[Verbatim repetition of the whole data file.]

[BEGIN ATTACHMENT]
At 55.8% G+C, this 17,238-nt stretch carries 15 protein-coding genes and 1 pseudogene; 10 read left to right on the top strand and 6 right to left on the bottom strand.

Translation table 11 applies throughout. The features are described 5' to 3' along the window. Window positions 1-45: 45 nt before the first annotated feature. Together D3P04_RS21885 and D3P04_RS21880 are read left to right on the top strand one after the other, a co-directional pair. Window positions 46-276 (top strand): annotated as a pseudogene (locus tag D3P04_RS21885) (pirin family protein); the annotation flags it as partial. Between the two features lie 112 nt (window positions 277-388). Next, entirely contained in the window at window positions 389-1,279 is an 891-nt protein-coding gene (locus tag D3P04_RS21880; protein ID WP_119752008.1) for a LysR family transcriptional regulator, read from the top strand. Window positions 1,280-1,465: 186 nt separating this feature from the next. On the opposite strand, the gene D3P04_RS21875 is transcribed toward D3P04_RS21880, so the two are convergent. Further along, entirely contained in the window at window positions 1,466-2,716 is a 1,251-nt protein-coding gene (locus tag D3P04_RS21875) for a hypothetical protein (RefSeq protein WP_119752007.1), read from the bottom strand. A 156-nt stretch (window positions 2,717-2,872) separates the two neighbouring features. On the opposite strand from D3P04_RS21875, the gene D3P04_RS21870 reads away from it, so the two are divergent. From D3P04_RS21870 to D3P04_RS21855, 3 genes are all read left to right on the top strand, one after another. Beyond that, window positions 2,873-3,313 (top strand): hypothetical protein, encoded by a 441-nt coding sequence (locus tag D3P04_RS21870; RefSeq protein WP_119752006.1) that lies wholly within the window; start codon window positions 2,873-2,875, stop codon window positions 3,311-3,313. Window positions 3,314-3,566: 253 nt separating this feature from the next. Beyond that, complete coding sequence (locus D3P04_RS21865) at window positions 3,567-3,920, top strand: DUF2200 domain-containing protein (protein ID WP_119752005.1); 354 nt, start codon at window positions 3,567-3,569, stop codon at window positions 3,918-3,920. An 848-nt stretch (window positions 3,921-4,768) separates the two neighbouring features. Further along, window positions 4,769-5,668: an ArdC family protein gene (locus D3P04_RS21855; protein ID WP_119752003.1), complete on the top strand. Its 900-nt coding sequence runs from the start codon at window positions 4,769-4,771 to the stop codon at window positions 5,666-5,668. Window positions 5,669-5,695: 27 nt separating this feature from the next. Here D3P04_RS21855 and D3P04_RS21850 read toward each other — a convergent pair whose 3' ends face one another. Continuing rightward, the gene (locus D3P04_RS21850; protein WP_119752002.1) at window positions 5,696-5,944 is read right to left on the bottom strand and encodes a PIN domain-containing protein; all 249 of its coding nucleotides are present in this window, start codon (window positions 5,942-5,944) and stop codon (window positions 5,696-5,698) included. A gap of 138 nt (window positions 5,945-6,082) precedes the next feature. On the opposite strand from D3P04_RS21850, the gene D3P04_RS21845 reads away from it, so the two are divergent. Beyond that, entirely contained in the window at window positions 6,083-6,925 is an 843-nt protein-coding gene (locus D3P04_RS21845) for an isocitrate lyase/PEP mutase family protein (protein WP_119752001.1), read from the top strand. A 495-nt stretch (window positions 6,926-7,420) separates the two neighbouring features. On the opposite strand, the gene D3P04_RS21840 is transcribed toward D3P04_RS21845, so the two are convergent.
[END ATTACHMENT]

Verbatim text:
At 55.8% G+C, this 17,238-nt stretch carries 15 protein-coding genes and 1 pseudogene; 10 read left to right on the top strand and 6 right to left on the bottom strand.

Translation table 11 applies throughout. The features are described 5' to 3' along the window. Window positions 1-45: 45 nt before the first annotated feature. Together D3P04_RS21885 and D3P04_RS21880 are read left to right on the top strand one after the other, a co-directional pair. Window positions 46-276 (top strand): annotated as a pseudogene (locus tag D3P04_RS21885) (pirin family protein); the annotation flags it as partial. Between the two features lie 112 nt (window positions 277-388). Next, entirely contained in the window at window positions 389-1,279 is an 891-nt protein-coding gene (locus tag D3P04_RS21880; protein ID WP_119752008.1) for a LysR family transcriptional regulator, read from the top strand. Window positions 1,280-1,465: 186 nt separating this feature from the next. On the opposite strand, the gene D3P04_RS21875 is transcribed toward D3P04_RS21880, so the two are convergent. Further along, entirely contained in the window at window positions 1,466-2,716 is a 1,251-nt protein-coding gene (locus tag D3P04_RS21875) for a hypothetical protein (RefSeq protein WP_119752007.1), read from the bottom strand. A 156-nt stretch (window positions 2,717-2,872) separates the two neighbouring features. On the opposite strand from D3P04_RS21875, the gene D3P04_RS21870 reads away from it, so the two are divergent. From D3P04_RS21870 to D3P04_RS21855, 3 genes are all read left to right on the top strand, one after another. Beyond that, window positions 2,873-3,313 (top strand): hypothetical protein, encoded by a 441-nt coding sequence (locus tag D3P04_RS21870; RefSeq protein WP_119752006.1) that lies wholly within the window; start codon window positions 2,873-2,875, stop codon window positions 3,311-3,313. Window positions 3,314-3,566: 253 nt separating this feature from the next. Beyond that, complete coding sequence (locus D3P04_RS21865) at window positions 3,567-3,920, top strand: DUF2200 domain-containing protein (protein ID WP_119752005.1); 354 nt, start codon at window positions 3,567-3,569, stop codon at window positions 3,918-3,920. An 848-nt stretch (window positions 3,921-4,768) separates the two neighbouring features. Further along, window positions 4,769-5,668: an ArdC family protein gene (locus D3P04_RS21855; protein ID WP_119752003.1), complete on the top strand. Its 900-nt coding sequence runs from the start codon at window positions 4,769-4,771 to the stop codon at window positions 5,666-5,668. Window positions 5,669-5,695: 27 nt separating this feature from the next. Here D3P04_RS21855 and D3P04_RS21850 read toward each other — a convergent pair whose 3' ends face one another. Continuing rightward, the gene (locus D3P04_RS21850; protein WP_119752002.1) at window positions 5,696-5,944 is read right to left on the bottom strand and encodes a PIN domain-containing protein; all 249 of its coding nucleotides are present in this window, start codon (window positions 5,942-5,944) and stop codon (window positions 5,696-5,698) included. A gap of 138 nt (window positions 5,945-6,082) precedes the next feature. On the opposite strand from D3P04_RS21850, the gene D3P04_RS21845 reads away from it, so the two are divergent. Beyond that, entirely contained in the window at window positions 6,083-6,925 is an 843-nt protein-coding gene (locus D3P04_RS21845) for an isocitrate lyase/PEP mutase family protein (protein WP_119752001.1), read from the top strand. A 495-nt stretch (window positions 6,926-7,420) separates the two neighbouring features. On the opposite strand, the gene D3P04_RS21840 is transcribed toward D3P04_RS21845, so the two are convergent.